My parents (82) just moved in with us. My Mom's hearing is poor and my Dad's eyesight is poor due to macular degeneration. Mom's kitchen safety is terrible (licking the peanut butter off a knife & putting it back in the jar for more, using the same fork for raw eggs as getting butter or jelly from the container....... I'm fearful for all of us in the house yet I don't feel comfortable telling her she has to stay out of the kitchen. This is only the tip of the iceberg but its the most crucial to our health. She has constant temper tantrums if anyone disagrees with her opinion, slams doors, cabinets, microwave, etc. She interrupts all conversations (even when I'm on the phone to ask who I'm talking to and why is it taking so long) forcing me to end the call and call the person back later. She won't read her mail.... just wants to throw it away or slam it down in from of me to handle immediately. My boundaries are constantly being challenged. I believe she has all the early signs of Alz but I'm sure I can't being it up right now. She starts with a new doctor the 1st week of October and I wonder if its out of bounds for me to talk to the doctor before she goes in. Part of her problem is she drinks 8-10 cups of coffee a day. We've just moved back to the east coast after being out west for 30 years so this area is new to me also. I feel really lost and don't want to become so wrapped up in the 'caregiver" roll that I rot away.
I always give my sig other a bowl of pop corn so he wont' be digging in the pop corn bag, made it so hard for me to hear the TV will all that package crumbling noise :P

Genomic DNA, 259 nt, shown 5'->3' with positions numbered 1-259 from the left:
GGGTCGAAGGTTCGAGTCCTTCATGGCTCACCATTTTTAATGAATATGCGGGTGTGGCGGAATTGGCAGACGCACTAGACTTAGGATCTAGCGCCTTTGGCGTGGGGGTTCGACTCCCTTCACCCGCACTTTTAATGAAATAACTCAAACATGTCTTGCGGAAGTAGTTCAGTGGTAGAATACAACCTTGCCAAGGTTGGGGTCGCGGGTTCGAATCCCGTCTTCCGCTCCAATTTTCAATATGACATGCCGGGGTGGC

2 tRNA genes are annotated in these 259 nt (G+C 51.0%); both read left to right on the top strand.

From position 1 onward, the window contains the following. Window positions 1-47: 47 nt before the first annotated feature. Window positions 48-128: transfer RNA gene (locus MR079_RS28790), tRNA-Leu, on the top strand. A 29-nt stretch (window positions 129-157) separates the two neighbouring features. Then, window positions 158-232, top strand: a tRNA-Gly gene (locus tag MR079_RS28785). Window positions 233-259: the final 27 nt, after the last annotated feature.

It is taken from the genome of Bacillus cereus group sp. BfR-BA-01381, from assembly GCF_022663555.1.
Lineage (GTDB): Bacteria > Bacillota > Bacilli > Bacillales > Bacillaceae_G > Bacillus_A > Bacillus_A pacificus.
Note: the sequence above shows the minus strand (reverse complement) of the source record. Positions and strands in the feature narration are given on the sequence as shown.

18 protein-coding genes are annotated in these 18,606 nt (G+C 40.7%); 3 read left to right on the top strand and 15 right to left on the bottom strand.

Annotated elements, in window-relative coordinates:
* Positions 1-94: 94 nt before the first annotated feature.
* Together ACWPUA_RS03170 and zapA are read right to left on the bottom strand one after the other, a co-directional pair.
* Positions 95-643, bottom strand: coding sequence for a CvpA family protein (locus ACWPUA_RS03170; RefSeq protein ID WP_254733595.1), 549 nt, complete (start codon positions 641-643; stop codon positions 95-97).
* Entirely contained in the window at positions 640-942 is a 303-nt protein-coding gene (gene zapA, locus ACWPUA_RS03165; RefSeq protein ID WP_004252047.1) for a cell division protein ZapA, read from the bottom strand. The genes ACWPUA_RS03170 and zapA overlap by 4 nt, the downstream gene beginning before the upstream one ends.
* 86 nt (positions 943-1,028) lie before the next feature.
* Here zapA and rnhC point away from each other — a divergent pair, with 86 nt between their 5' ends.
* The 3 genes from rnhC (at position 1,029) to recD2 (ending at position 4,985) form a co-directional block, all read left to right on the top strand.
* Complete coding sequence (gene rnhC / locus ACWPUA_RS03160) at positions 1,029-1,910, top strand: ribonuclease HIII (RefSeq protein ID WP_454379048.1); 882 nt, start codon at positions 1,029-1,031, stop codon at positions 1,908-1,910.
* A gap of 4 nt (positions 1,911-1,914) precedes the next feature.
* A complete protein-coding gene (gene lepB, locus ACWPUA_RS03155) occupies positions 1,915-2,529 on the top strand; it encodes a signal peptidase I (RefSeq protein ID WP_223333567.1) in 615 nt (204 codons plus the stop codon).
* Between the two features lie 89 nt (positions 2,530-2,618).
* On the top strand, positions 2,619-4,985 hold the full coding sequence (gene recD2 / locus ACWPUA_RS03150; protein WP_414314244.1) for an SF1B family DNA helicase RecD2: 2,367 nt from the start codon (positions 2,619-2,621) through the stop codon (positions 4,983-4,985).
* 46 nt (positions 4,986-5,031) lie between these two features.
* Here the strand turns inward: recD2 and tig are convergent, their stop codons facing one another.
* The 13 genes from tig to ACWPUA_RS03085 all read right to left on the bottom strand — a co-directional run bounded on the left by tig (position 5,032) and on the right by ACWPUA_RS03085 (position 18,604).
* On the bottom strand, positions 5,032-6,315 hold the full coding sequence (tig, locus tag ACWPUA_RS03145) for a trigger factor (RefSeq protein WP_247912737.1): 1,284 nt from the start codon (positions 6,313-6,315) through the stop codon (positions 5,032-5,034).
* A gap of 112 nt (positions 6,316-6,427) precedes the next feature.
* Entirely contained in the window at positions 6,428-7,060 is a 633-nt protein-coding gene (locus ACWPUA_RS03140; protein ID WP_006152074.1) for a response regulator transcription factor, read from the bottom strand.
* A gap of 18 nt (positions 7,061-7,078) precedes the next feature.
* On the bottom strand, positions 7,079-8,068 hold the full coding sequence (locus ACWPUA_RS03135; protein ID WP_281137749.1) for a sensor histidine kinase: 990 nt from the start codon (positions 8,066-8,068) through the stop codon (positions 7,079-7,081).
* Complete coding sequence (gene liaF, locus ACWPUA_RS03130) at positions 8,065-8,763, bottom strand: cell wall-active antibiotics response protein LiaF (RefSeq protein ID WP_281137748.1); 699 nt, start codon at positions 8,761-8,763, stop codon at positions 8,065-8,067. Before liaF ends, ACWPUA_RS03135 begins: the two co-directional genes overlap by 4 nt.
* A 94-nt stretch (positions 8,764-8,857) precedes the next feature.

Licking the knife and putting it back into the peanut butter would say to me "this is now Ma's peanut butter." I would buy a separate jar and stash it for other-family use.
Handling it here has been pretty simple, since my mother's and my tastes differ on most things. I buy separate things for each of us. If I buy something like chips or nuts, I let her have them after I've seen she has eaten from them. If there is something I want for myself, I stash it in my room.
This works when it is one on one. I don't know how I would handle it if there was a whole family. That would be more difficult. I am probably being silly, but I don't like to eat after someone has handled the food.
What do you do when they want to run errands with you and you want the time alone?? Its very difficult to take her with me since I need to use a stool to get her in my car and with 3-4 errands that's a lot of stool in and out. She has peripheral neuropathy. I have acute pain issues with my hands from 3 carpal tunnel operations but more important I need the time alone sometimes and I find it hard to say no. I guess its my own fault - I have to learn to say No.
I don't think she has Alzheimer's but what is happening here is what I call "Queen Bee Syndrome". Ever notice there is only ONE queen bee? Women are highly territorial, instinctively and permanently. And the drones (male bees) stay out of the confrontation. If you are in her house, she is the queen bee. If you are both moved in to a new house, there is a battle for the title of queen bee. Personally, I firmly believe two adult women in one kitchen never works.
My sister tried helping mother stay in her own home and died suddenly. What happens to your mom and dad if they out live you? Your folks need to be in a facility where they are safe and not making you and your family ill.
We moved my husband's grandma from IL. to AZ. and it was the worst possible thing, we could have done. She did not last a week in a new environment. She had to be flown back to IL., where she was very happy at the NH. I think sometimes we just try too hard to help, and we cause more harm than anything.